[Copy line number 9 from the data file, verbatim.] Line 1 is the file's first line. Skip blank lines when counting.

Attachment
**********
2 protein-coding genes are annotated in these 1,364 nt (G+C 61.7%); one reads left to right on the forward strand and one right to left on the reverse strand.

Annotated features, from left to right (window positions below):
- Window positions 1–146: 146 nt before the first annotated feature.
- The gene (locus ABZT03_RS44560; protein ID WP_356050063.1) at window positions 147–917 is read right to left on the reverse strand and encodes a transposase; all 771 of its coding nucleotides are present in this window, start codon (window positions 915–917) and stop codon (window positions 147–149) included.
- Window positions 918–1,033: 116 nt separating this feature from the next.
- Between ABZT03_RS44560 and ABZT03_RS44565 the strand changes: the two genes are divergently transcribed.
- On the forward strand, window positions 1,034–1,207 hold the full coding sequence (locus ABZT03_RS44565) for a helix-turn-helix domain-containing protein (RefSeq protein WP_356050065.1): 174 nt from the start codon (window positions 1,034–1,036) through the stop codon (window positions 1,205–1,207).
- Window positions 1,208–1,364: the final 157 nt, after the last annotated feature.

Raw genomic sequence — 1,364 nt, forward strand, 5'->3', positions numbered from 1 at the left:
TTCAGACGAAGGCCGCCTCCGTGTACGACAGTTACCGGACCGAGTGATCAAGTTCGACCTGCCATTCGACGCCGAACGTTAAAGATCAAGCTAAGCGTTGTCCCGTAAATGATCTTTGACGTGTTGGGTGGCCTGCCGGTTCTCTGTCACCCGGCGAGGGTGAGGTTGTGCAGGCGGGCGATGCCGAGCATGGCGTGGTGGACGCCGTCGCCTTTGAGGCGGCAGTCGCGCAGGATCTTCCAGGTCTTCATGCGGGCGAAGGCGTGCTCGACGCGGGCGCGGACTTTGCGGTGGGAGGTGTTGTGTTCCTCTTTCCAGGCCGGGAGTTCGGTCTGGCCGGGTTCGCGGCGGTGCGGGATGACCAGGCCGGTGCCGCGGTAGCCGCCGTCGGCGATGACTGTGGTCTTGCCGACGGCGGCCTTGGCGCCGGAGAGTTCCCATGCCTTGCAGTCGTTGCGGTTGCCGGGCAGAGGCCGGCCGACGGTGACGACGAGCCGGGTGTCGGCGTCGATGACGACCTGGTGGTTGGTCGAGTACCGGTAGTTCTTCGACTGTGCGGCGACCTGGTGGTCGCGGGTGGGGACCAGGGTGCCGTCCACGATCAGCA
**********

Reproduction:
Raw genomic sequence — 1,364 nt, forward strand, 5'->3', positions numbered from 1 at the left: